FORKS, Wash. (AP) — The City of Forks has paid $333,000 to settle a civil-rights lawsuit filed by relatives of a man who was shot and killed by police in 2016 after an officer allegedly escalated a welfare check into a deadly confrontation. The Seattle Times reports the lawsuit filed by the family of Edward Lowell Hills was unusual in that it didn’t name the officer who filed the fatal shot as a defendant, but blamed the shooting on the actions of officer Michael Gentry, who had a troubled history. Gentry has since resigned. According to the lawsuit, Gentry confronted Hills and Tased him within 78 seconds of arriving at the RV Court where he lived.
2-year sentence for man convicted of insider Amazon trading
SEATTLE (AP) — A Washington state man who admitted using inside information from his wife about Amazon to trade the company’s stock has been sentenced to 26 months in prison. Federal prosecutors say Viky Bohra received the sentence Thursday for illegally trading Amazon stock. The prosecutors say Bohra admitted making profits of $1.4 million between 2016 and 2018 with the information from his wife. Authorities say she was working as a finance employee with Amazon at the time and had access to confidential information about Amazon revenue and expenses. Bohra’s wife will not face charges as a result of her husband’s plea agreement with federal prosecutors.
BC-SCI-ANTARCTIC GLACIER MELT
Ice shelf protecting Antarctic glacier is breaking up faster
Satellite video shows the ice shelf holding the Pine Island Glacier in Antarctica back from the sea is breaking up much faster than before. A study Friday shows the ice shelf has shrunk by one-fifth since 2017. That worries scientists because the large glacier protected by the shelf could collapse sooner than the centuries they had predicted. When the shelf breaks up, it spawns icebergs 5 miles long and 22 miles wide, then those break into smaller ones. Scientists say the crumbling of the shelf, captured on time-lapse satellite video, is triggered by climate change.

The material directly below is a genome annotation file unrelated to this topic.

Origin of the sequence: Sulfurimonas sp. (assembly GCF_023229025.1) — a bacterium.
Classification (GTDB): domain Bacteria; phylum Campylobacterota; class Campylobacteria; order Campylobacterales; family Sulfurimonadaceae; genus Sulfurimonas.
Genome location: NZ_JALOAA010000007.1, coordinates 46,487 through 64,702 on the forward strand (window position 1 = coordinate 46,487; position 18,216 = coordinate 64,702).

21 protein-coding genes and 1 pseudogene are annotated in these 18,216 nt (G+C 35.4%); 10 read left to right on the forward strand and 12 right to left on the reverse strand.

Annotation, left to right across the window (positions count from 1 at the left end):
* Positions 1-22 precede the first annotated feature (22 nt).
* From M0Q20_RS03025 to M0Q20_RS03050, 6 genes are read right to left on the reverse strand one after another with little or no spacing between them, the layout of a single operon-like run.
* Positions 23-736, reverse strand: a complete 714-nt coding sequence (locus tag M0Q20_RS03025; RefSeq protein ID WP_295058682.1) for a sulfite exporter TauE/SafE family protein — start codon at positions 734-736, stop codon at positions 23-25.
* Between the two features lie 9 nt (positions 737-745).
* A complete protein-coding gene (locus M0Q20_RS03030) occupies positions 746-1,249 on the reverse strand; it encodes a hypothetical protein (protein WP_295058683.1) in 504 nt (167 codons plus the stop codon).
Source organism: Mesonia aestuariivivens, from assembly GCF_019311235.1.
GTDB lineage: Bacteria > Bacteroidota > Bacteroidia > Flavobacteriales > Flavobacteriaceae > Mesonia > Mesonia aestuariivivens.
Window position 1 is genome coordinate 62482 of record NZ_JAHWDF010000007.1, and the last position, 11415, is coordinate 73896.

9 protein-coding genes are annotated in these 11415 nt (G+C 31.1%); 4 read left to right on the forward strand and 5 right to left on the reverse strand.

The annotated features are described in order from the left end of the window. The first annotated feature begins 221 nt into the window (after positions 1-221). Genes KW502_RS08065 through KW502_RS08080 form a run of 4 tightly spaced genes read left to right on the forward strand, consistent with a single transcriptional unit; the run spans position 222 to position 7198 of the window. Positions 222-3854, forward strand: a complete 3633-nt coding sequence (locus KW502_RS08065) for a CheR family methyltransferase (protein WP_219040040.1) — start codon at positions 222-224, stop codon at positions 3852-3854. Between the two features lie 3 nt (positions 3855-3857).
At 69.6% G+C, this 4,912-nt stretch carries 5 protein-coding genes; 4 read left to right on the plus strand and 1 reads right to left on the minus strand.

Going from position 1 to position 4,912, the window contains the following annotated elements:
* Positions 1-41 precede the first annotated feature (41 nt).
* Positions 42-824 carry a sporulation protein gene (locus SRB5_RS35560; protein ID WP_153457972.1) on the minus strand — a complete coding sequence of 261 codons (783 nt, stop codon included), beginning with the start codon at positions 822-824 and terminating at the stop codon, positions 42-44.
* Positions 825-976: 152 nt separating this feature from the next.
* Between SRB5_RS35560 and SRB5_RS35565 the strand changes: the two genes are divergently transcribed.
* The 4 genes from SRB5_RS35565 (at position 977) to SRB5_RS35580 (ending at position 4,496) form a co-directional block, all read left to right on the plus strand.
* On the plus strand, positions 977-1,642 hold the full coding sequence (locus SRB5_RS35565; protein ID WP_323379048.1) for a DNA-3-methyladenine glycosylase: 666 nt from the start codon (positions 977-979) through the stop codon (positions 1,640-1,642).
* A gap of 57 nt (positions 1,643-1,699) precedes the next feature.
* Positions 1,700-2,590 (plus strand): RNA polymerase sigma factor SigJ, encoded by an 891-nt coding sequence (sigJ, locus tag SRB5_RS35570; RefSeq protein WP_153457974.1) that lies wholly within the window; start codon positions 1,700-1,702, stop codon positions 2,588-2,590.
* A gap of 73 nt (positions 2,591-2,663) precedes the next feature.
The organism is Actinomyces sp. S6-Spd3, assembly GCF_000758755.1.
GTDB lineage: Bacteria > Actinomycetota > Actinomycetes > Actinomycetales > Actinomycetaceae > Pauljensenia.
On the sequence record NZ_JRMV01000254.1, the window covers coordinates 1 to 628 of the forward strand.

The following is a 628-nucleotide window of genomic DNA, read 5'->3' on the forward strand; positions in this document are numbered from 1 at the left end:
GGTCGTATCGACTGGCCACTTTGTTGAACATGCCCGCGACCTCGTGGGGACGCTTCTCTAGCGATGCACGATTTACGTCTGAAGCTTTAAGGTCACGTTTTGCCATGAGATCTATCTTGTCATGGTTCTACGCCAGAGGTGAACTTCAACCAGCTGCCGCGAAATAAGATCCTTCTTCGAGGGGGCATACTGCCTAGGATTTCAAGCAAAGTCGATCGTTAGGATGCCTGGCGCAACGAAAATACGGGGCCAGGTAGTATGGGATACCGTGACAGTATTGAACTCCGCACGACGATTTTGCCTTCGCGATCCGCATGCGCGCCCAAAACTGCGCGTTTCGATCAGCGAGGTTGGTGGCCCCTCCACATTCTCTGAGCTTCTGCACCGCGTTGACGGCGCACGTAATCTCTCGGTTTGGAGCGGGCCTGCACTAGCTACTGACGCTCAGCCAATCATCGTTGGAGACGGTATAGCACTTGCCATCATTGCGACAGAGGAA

RACIST CONDUCT GAME-SANCTIONS
High school fined over racist conduct at basketball game
CONNELL, Wash. (AP) — The Washington Interscholastic Activities Association has fined and put on probation a high school in eastern Washington state over racist conduct at a girls basketball game. The Tri-City Herald reports Connell High School was fined $1,000 after student fans at Connell High School on May 22 were seen and heard making monkey sounds and gestures at Black players from Zillah High School. The state organization penalties were issued after an appeal of sanctions imposed by the South Central Athletic Conference. Connell High’s athletic director, Stephen Pyeatt also issued a formal apology to the Zillah players, coaches and community.
VIRUS OUTBREAK-GONZAGA VACCINES
Gonzaga to require COVID-19 vaccines for students
SPOKANE, Wash. (AP) — Gonzaga University is joining the list of schools that will require students to prove they are vaccinated against COVID-19 in order to participate in campus activities this fall. The Spokesman-Review reports Gonzaga President Thayne McCulloh made the announcement Thursday in a message to the university community. The requirement includes students in programs split between in-person and online activities, but not to graduate programs offered exclusively online. Exemptions will be permitted for medical and religious reasons. McCulloh said he expects the university’s COVID-19 vaccination reporting web page to be online later this month.